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Dr. Paul Janssen's Legacy

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By Srikant Ramaswami, Senior Director, Global R&D Communications, CNS Internal Medicine

dr_paul.jpg I never had the opportunity to meet Dr. Paul Janssen – or “Dr. Paul” as he was affectionately known. But I feel like I knew, on a more personal level, who he was and what he stood for following two events honoring this year’s recipients of The Dr. Paul Janssen Award for Biomedical Research. (This year's winners were Professor Marc Feldmann and Emeritus Professor Sir Ravinder Maini of the Kennedy Institute of Rheumatology, Imperial College London.)

Dr. Paul -- the legendary researcher who founded Johnson & Johnson's Janssen Pharmaceutica business -- was a man of vision, humility, humanity and keen intellect. I suspect he would have been proud of this prestigious event held annually in his honor -- as well as the discussion it spurred in the scientific community.

On Tuesday, September 9, I joined esteemed members of the scientific community, media and other Johnson & Johnson colleagues for a gala reception and dinner at the New York Academy of Sciences (NYAS) to honor Dr. Paul’s work and the impact it had on both the scientific community and patients worldwide. Against breathtaking views of the downtown Manhattan skyline, members of The Dr. Paul Janssen Award Independent Selection Committee and Johnson & Johnson leadership discussed the impact of Dr. Paul’s work and the meaning of The Dr. Paul Janssen Award.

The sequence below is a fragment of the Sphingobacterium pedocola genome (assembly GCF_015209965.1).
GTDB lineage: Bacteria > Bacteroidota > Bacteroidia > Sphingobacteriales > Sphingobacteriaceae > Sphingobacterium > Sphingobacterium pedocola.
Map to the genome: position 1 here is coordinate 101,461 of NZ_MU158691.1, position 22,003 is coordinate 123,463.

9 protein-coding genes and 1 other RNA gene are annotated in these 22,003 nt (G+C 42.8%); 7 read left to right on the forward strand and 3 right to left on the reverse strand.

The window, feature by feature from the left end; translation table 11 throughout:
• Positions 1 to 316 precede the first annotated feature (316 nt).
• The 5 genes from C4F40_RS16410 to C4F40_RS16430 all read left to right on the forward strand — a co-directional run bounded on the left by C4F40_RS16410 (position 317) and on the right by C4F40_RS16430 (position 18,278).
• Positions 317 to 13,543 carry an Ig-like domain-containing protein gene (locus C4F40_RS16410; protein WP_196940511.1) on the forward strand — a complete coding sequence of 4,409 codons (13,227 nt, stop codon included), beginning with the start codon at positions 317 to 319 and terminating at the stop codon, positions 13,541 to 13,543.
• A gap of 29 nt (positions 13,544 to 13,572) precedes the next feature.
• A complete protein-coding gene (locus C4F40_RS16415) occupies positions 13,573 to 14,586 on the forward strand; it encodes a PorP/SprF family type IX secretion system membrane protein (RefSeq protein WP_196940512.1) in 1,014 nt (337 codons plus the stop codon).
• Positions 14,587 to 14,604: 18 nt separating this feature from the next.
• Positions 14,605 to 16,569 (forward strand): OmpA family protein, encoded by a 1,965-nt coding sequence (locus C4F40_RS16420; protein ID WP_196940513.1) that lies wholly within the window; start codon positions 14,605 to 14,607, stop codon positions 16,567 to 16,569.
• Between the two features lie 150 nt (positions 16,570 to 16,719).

The significance of Feldmann's and Maini’s role in the discovery of tumor necrosis factor-alpha (TNF-alpha) as an effective therapeutic target for rheumatoid arthritis and other chronic inflammatory conditions was crystallized by the remarks made by our own Harlan Weisman, M.D., Chief Science & Technology Officer, Medical Devices & Diagnostics. After discussing several invaluable lessons he learned from working directly with Feldmann and Maini, Weisman expressed his gratitude to the researchers for their discovery in the development of the TNF inhibitors.

On day two of the celebration, I returned to NYAS to join more than 250 other individuals for lectures from experts on novel anti-cytokine therapies. The Wall Street Journal's Shirley Wang, who attended the event along with journalists from The New York Times, Nature and many other publications, posted about the symposium and that posting -- in perhaps the true spirit of who Dr. Paul was -- has sparked a lively discussion about the value of close collaboration between industry and academia.

All in all, both the Dr. Paul Janssen Award gala and symposium reflected the importance of scientific excellence and underscored the enduring legacy of Dr. Paul.

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